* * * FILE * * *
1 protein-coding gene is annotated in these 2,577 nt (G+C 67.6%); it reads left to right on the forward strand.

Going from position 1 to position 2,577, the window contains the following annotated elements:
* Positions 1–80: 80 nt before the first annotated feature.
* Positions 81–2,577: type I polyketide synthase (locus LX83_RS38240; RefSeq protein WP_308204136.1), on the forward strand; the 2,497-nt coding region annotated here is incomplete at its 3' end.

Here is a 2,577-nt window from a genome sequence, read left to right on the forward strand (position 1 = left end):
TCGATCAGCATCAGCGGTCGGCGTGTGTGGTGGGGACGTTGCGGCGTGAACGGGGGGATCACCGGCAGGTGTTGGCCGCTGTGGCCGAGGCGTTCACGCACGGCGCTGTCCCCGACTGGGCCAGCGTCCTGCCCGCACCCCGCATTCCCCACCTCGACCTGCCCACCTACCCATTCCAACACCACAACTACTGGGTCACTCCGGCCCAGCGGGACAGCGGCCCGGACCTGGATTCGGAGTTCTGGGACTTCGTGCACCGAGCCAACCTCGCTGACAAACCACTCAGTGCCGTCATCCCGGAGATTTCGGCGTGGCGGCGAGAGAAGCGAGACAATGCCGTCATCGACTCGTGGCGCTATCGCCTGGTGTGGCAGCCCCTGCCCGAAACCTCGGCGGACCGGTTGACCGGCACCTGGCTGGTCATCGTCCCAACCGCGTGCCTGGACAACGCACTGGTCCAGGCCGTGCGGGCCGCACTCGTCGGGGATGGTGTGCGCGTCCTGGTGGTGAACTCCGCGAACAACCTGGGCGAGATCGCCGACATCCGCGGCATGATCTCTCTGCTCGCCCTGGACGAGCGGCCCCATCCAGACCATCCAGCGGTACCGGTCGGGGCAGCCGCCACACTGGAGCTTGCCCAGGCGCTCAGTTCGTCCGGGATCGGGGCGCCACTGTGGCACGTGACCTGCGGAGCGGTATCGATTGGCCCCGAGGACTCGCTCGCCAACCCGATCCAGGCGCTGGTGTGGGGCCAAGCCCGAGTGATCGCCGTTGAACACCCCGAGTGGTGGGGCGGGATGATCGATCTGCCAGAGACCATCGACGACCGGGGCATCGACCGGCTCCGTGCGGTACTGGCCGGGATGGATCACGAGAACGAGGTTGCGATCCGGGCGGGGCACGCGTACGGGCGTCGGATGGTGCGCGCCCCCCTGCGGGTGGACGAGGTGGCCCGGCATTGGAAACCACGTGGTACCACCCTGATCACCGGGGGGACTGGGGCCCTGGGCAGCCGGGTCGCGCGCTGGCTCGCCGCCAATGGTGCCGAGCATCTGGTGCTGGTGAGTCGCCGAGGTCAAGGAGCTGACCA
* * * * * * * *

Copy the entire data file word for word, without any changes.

1 protein-coding gene is annotated in these 2,577 nt (G+C 67.6%); it reads left to right on the forward strand.

Going from position 1 to position 2,577, the window contains the following annotated elements:
* Positions 1–80: 80 nt before the first annotated feature.
* Positions 81–2,577: type I polyketide synthase (locus LX83_RS38240; RefSeq protein WP_308204136.1), on the forward strand; the 2,497-nt coding region annotated here is incomplete at its 3' end.

Here is a 2,577-nt window from a genome sequence, read left to right on the forward strand (position 1 = left end):
TCGATCAGCATCAGCGGTCGGCGTGTGTGGTGGGGACGTTGCGGCGTGAACGGGGGGATCACCGGCAGGTGTTGGCCGCTGTGGCCGAGGCGTTCACGCACGGCGCTGTCCCCGACTGGGCCAGCGTCCTGCCCGCACCCCGCATTCCCCACCTCGACCTGCCCACCTACCCATTCCAACACCACAACTACTGGGTCACTCCGGCCCAGCGGGACAGCGGCCCGGACCTGGATTCGGAGTTCTGGGACTTCGTGCACCGAGCCAACCTCGCTGACAAACCACTCAGTGCCGTCATCCCGGAGATTTCGGCGTGGCGGCGAGAGAAGCGAGACAATGCCGTCATCGACTCGTGGCGCTATCGCCTGGTGTGGCAGCCCCTGCCCGAAACCTCGGCGGACCGGTTGACCGGCACCTGGCTGGTCATCGTCCCAACCGCGTGCCTGGACAACGCACTGGTCCAGGCCGTGCGGGCCGCACTCGTCGGGGATGGTGTGCGCGTCCTGGTGGTGAACTCCGCGAACAACCTGGGCGAGATCGCCGACATCCGCGGCATGATCTCTCTGCTCGCCCTGGACGAGCGGCCCCATCCAGACCATCCAGCGGTACCGGTCGGGGCAGCCGCCACACTGGAGCTTGCCCAGGCGCTCAGTTCGTCCGGGATCGGGGCGCCACTGTGGCACGTGACCTGCGGAGCGGTATCGATTGGCCCCGAGGACTCGCTCGCCAACCCGATCCAGGCGCTGGTGTGGGGCCAAGCCCGAGTGATCGCCGTTGAACACCCCGAGTGGTGGGGCGGGATGATCGATCTGCCAGAGACCATCGACGACCGGGGCATCGACCGGCTCCGTGCGGTACTGGCCGGGATGGATCACGAGAACGAGGTTGCGATCCGGGCGGGGCACGCGTACGGGCGTCGGATGGTGCGCGCCCCCCTGCGGGTGGACGAGGTGGCCCGGCATTGGAAACCACGTGGTACCACCCTGATCACCGGGGGGACTGGGGCCCTGGGCAGCCGGGTCGCGCGCTGGCTCGCCGCCAATGGTGCCGAGCATCTGGTGCTGGTGAGTCGCCGAGGTCAAGGAGCTGACCA